The Maritime Research Center is the premier resource for San Francisco and Pacific Coast maritime history. Originating in 1939, the collections have become the largest maritime collection on the West Coast and the largest museum and research collection in the National Park Service.
The collections include more than:
The park is supported by several cooperating associations. One of these is the San Francisco Maritime National Park Association.
The Visitor Center, Hyde Street Pier and Maritime Museum are all situated adjacent to the foot of Hyde Street and at the western end of the Fisherman's Wharf district. The park headquarters and Maritime Research Center are located in Fort Mason, some 10 minutes walk to the west of the other sites. The Beach and Hyde Street terminal of the San Francisco cable car system adjoins the main site, while the Jones Street terminal of the F Market historic streetcar line is some 5 minutes walk to the east.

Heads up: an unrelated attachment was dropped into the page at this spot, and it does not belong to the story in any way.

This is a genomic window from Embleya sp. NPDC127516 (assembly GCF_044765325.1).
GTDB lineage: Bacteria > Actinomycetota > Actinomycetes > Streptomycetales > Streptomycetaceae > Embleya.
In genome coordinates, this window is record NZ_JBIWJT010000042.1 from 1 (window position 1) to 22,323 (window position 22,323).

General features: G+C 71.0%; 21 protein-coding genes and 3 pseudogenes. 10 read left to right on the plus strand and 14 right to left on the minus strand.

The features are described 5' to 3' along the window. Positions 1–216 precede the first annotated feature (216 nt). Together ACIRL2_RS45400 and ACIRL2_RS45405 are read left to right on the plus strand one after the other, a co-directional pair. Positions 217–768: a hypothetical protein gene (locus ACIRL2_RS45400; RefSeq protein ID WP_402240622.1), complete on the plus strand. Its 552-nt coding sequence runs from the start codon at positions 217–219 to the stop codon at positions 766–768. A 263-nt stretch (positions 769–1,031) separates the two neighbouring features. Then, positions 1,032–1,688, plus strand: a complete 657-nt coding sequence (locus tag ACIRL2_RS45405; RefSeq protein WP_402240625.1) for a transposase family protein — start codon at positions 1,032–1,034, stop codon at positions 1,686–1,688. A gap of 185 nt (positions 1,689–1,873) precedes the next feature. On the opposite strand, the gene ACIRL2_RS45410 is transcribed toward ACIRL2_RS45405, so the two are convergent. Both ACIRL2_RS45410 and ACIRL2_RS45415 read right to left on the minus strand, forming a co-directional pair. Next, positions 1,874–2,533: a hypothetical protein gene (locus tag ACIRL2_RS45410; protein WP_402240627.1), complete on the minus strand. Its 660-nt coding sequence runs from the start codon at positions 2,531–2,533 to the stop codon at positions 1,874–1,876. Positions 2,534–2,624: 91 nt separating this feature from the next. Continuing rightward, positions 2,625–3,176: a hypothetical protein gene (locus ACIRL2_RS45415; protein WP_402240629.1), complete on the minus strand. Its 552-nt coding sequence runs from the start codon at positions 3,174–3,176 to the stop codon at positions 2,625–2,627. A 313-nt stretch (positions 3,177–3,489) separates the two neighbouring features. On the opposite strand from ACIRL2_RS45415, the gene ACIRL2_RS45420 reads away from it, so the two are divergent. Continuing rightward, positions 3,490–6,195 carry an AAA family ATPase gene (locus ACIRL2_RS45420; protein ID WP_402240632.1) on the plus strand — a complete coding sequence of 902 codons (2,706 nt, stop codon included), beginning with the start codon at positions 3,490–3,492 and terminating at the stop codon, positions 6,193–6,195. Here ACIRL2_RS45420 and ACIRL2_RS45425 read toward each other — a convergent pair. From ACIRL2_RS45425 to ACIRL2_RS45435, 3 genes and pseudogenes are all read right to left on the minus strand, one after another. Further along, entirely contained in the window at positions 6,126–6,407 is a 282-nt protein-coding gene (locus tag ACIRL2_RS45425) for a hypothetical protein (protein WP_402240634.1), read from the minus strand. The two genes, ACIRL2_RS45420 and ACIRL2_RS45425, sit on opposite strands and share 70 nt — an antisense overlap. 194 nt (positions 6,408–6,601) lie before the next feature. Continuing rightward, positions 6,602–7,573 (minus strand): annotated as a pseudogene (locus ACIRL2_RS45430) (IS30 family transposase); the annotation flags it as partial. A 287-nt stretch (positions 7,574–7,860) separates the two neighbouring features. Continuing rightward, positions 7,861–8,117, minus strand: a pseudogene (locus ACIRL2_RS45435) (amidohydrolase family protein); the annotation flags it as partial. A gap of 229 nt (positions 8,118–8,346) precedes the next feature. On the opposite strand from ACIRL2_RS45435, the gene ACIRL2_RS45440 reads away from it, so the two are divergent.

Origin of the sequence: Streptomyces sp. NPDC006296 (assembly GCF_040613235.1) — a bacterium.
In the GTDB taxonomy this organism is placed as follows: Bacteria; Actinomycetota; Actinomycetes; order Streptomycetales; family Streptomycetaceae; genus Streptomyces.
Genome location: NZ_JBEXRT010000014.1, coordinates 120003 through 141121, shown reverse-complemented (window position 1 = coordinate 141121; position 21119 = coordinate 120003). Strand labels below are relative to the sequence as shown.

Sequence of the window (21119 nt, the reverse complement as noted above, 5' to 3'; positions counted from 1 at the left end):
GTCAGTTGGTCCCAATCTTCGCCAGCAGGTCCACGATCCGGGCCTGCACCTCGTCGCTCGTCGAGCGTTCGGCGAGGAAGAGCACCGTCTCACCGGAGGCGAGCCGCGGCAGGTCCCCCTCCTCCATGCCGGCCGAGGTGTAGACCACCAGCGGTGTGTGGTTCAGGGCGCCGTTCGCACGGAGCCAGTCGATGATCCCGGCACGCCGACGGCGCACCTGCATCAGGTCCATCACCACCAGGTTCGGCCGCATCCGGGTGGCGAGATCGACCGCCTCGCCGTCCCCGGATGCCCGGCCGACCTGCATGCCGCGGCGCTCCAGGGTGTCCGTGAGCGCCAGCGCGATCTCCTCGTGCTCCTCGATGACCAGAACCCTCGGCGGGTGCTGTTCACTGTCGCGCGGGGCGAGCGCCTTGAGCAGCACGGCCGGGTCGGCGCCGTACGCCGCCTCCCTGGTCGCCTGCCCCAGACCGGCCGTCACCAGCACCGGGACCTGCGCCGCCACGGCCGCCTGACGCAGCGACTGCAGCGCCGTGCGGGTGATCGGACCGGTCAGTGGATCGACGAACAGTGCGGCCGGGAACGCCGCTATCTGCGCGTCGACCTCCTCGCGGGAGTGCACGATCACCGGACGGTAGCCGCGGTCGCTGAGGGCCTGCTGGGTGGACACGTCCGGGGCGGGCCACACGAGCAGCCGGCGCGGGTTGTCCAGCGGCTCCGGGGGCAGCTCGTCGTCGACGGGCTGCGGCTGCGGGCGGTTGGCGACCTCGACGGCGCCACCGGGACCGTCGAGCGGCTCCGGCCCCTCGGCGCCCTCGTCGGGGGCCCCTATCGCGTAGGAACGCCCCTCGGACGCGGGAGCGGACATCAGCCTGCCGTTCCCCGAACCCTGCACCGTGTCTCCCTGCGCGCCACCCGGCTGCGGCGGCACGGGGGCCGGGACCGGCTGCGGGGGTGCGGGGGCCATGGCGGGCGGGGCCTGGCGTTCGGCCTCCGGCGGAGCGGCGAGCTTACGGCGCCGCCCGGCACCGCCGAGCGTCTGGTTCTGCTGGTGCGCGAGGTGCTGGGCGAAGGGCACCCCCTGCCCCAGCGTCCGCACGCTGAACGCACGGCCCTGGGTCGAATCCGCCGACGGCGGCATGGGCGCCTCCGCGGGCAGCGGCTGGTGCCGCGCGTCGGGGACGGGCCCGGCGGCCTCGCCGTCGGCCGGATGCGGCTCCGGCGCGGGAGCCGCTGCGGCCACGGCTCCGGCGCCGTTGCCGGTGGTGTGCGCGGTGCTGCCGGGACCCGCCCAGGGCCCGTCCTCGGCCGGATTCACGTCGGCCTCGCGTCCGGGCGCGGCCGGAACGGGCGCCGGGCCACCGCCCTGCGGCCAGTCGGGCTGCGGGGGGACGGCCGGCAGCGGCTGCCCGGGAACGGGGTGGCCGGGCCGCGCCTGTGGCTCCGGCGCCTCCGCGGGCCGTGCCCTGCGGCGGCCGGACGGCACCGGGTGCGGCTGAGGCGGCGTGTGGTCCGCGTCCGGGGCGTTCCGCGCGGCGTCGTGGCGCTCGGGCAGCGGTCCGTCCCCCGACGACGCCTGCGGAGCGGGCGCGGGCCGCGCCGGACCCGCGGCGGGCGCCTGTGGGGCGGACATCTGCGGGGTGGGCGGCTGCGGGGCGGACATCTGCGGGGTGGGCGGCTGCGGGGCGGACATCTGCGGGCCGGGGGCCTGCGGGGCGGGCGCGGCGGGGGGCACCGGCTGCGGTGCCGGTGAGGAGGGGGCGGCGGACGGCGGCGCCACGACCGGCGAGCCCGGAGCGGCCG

Opening times and fees for the various sites can be found on the park's website; see 'External links' below.
Aquatic Park is a popular place for open water swimming, both for recreation and training. The South End Rowing Club and Dolphin Club are located in Aquatic Park. Recently there have been several incidents of swimmers being bitten by sea lions.
Northwest Seaport Maritime Heritage Center is a nonprofit organization in Seattle, Washington dedicated to the preservation and interpretation of Puget Sound and Northwest Coast maritime heritage, expressed through educational programs and experiences available to the public aboard its ships. The organization owns three large historic vessels docked at the Historic Ships' Wharf in Seattle's Lake Union Park; the tugboat Arthur Foss (1889), Lightship 83 Swiftsure (1904), and the halibut fishing schooner Tordenskjold (1911). These vessels are used as platforms for a variety of public programs, ranging from tours and festivals to restoration workshops and vocational training.
Balclutha, also known as Star of Alaska, Pacific Queen, or Sailing Ship Balclutha, is a steel-hulled full-rigged ship that was built in 1886. She is representative of several different commercial ventures, including lumber, salmon, and grain. She is a U.S. National Historic Landmark and is currently preserved at the San Francisco Maritime National Historical Park in San Francisco, California. She was added to the National Register of Historic Places on 7 November 1976.